Democracy in America:
A Shaky Foundation
“Voting is the right upon which all other rights depend”-Thomas Paine
Democracy: The foundation of America. But has that foundation cracked? By looking at recent voter turnout trends, that would appear to be the case. Although the number of eligible voters who actually vote has increased within the last three election years, the United States is still far behind when compared to other countries. Out of 172 democratic nations, the U.S. ranks at 139th, with an average of 48.3% of eligible voters going to the polls (this is compared with the #1 ranked nation of Italy, where 92.5% of eligible voters vote) (1.). In one recent survey in California, when asked why they voted either infrequently or not at all, 51% of eligible voters said that they were too busy to do so. Incidentally, 93% of infrequent voters said that voting is an important part of being a good citizen and 81% of nonvoters said that voting is an important way to make their voices heard on issues that will directly affect them (2.). Here in lies the problem: although the majority of Americans as a whole feel that voting is important, less than 50% of them actually vote. How does this represent a democracy? Throughout history, Americans have fought long and hard to acquire basic voting rights (most notable being the movements for blacks and women) and have stressed the importance of taking part in your government. Even now, the United States believes that democracy is essential and encourages its practice in foreign countries, such as in Iraq. But the reality is that democracy is shaky in our own country.
That is why the youth of America is becoming so valuable to the future of the American government. As of the 2004 Census, there are 40.7 million U.S. citizens between the ages of 18 and 29, more than double the number of citizens between 66 and 77 years old. Also, 18-29 year-olds account for 21% of the population that is eligible to vote (3.) Some politicians and organizations that encourage voting have recognized this fact, and recent election years have seen an increase in attempts to contact young voters. Since the creation of ‘Rock the Vote’ in 1990, MTV has encouraged youth voting and brought the issues to the homes of young Americans. This campaign is often credited with one of the biggest youth turnout rates in voter history, with 47.9 % of eligible voters ages 18-29 voting in the 1992 presidential election. Today, the “RTV” campaign has developed into “MTV’s Choose or Lose”, whose goal in 2004 was to reach the 20 million-voter mark. Consequently, the 2004 election resulted in the highest spike in youth turnout, raising the percentage of eligible voters who voted 10%. Over 21 million young Americans made their voices heard in the 2004 presidential election (4.). Hopefully, this trend can continue into the future as young Americans are exposed to important issues, can be educated about them, and then actively participate in America’s democracy.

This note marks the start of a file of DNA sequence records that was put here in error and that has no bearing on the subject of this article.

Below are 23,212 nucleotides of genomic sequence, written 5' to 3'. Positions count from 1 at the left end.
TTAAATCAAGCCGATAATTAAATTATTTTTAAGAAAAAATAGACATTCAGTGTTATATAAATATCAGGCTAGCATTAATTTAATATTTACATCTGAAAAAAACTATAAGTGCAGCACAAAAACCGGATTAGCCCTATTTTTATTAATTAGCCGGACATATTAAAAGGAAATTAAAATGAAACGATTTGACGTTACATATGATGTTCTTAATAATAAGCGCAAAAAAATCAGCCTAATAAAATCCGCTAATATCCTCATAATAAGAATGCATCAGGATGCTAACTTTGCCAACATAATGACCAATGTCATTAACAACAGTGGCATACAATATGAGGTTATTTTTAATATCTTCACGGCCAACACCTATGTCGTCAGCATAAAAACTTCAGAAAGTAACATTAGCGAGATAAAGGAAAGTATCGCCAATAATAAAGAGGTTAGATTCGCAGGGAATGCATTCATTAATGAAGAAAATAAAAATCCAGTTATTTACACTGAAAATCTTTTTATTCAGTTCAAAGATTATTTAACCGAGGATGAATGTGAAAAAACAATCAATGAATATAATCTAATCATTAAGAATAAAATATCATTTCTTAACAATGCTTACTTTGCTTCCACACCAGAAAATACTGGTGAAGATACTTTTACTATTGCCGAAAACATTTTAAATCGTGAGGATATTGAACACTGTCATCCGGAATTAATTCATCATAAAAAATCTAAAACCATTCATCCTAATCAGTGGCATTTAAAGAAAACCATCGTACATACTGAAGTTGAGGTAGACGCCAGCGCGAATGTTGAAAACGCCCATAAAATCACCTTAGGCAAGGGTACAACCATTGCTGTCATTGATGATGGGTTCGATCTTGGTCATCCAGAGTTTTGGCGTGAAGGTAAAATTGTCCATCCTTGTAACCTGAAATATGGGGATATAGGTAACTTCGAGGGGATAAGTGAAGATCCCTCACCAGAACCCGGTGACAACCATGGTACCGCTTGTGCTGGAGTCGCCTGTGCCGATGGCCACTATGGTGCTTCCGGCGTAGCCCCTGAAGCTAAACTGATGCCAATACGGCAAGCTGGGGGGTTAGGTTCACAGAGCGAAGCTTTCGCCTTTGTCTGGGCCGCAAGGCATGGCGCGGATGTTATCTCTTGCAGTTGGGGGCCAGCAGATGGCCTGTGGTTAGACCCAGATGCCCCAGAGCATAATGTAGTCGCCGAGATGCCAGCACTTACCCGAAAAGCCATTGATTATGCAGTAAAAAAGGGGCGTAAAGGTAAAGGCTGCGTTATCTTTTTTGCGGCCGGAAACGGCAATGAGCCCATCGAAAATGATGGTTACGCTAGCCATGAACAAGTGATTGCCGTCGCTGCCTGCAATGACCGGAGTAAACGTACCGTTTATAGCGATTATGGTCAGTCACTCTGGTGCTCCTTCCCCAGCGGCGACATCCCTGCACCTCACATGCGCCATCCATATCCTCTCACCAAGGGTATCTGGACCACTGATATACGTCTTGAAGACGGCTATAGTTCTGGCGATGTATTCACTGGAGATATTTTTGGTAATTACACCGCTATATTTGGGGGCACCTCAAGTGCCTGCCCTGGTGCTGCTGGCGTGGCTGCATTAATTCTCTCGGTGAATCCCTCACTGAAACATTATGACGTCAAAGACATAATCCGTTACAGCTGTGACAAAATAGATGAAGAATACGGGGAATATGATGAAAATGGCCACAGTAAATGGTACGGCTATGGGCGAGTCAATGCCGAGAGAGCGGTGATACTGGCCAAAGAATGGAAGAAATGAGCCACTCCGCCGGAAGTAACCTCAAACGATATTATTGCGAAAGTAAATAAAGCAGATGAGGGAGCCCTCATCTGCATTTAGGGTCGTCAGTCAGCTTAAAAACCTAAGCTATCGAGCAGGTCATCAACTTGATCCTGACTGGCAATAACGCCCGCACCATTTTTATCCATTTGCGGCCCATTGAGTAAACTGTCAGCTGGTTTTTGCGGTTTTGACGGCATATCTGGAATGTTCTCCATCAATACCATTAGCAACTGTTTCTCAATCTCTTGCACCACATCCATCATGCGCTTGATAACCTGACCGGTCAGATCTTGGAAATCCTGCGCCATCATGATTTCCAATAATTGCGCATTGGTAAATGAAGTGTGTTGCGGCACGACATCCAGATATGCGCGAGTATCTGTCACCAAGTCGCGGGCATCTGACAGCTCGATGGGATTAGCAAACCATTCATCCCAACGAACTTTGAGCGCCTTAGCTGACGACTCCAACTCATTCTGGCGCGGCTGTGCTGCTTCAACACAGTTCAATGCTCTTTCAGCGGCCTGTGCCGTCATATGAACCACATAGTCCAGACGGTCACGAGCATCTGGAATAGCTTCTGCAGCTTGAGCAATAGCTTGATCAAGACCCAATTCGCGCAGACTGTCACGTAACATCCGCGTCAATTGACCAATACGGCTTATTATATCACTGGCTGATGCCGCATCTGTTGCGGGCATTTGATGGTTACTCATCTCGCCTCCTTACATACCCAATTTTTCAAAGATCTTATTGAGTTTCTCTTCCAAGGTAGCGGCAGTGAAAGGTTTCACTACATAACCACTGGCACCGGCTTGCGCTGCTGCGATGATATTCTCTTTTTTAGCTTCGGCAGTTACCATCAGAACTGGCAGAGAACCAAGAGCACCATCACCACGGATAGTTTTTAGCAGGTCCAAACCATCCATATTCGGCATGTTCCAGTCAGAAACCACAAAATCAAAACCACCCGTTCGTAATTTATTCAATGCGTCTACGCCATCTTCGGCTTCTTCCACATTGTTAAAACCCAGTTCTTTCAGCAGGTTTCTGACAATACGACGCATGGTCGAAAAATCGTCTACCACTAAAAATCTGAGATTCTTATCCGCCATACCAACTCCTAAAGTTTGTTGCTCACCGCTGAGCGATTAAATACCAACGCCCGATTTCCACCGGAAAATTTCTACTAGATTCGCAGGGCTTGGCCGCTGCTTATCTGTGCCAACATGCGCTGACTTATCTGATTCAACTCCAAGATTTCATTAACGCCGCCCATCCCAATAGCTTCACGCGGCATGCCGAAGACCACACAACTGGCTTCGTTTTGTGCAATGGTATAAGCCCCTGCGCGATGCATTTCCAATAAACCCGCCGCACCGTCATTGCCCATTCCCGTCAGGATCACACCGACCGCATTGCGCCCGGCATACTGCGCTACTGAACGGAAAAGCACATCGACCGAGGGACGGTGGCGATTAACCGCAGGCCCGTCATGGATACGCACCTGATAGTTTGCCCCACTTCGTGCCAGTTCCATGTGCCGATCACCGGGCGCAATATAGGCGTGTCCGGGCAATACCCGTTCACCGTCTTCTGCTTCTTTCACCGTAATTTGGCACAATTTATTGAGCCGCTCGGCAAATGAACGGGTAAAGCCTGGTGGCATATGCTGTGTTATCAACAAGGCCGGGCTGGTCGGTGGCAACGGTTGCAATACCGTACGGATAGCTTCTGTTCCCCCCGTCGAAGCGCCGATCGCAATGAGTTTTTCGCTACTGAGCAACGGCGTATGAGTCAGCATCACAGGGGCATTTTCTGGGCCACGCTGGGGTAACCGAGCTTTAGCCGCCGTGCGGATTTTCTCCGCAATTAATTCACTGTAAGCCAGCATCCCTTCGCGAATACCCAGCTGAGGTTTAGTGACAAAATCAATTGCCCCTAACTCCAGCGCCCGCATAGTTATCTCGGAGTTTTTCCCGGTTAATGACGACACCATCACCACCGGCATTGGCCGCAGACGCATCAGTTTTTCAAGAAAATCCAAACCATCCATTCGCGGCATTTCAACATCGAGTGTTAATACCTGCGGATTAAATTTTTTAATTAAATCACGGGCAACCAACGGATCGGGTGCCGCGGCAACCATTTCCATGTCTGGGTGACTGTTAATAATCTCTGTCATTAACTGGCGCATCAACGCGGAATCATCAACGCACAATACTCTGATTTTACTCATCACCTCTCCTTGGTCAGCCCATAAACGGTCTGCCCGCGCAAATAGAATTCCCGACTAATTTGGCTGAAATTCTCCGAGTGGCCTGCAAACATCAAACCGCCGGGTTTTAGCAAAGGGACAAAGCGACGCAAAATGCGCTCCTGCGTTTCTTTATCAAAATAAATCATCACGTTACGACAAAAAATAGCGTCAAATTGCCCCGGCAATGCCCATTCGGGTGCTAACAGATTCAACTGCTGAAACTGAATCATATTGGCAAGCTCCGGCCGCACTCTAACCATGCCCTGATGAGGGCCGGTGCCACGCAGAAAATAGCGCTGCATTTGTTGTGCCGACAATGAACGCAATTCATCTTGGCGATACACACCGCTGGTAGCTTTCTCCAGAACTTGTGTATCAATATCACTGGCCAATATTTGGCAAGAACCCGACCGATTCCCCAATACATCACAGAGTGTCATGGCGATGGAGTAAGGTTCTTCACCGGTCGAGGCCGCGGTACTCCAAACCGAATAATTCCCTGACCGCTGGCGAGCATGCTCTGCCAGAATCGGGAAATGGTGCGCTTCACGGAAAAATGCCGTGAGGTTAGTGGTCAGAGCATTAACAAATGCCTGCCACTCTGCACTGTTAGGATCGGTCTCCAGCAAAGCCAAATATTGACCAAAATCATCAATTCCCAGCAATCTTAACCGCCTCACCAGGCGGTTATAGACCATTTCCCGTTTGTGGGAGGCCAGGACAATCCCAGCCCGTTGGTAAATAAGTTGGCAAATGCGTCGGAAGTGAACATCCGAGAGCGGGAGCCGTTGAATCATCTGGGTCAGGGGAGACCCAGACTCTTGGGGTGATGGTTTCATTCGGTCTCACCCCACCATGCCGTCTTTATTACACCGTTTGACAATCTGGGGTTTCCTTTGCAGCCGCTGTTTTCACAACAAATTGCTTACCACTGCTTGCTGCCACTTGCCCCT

According to the 2000 census, there were 72.4 million Americans ages 0-17, almost as many as the 77.6 million Baby Boomers (those ages 36-54) (5.). Therefore, it is essential that this surging generation can grow up to be informed and contributing U.S. citizens. The democratic foundation of America is dependent on the action of the people.
Voting and the U.S. Prison System
1. "Turnout in the World-Country by Country Performance." Mar. 2005. 14 Jan. 2007 <http://www.idea.int/vt/survey/voter_turnout_pop2.cfm>.
2. Longley, Robert. "Survey Answers, Why Don'T More Americans Vote?" 16 Jan. 2007 <http://usgovinfo.about.com/od/thepoliticalsystem/a/whynotvote.htm>.
3. Lopez, Mark H. "Youth Demographics-Young People by the Numbers." Jan. 2005. CIRCLE: The Center for Information and Research on Civic Learning and Engagement. 15 Jan. 2007 <http://www.civicyouth.org/quick/youth_demo.htm#1>.
4. Fleischer, Michael. "Youth Turnout Up Sharply in 2004." 03 Nov. 2004. CIRCLE: The Center for Information and Research on Civic Learning and Engagement. 16 Jan. 2007 <http://www.civicyouth.org/PopUps/Release_Turnout2004.pdf>.
5. Lopez, Mark H. "Youth Demographics-Young People by the Numbers." Jan. 2005. CIRCLE: The Center for Information and Research on Civic Learning and Engagement. 15 Jan. 2007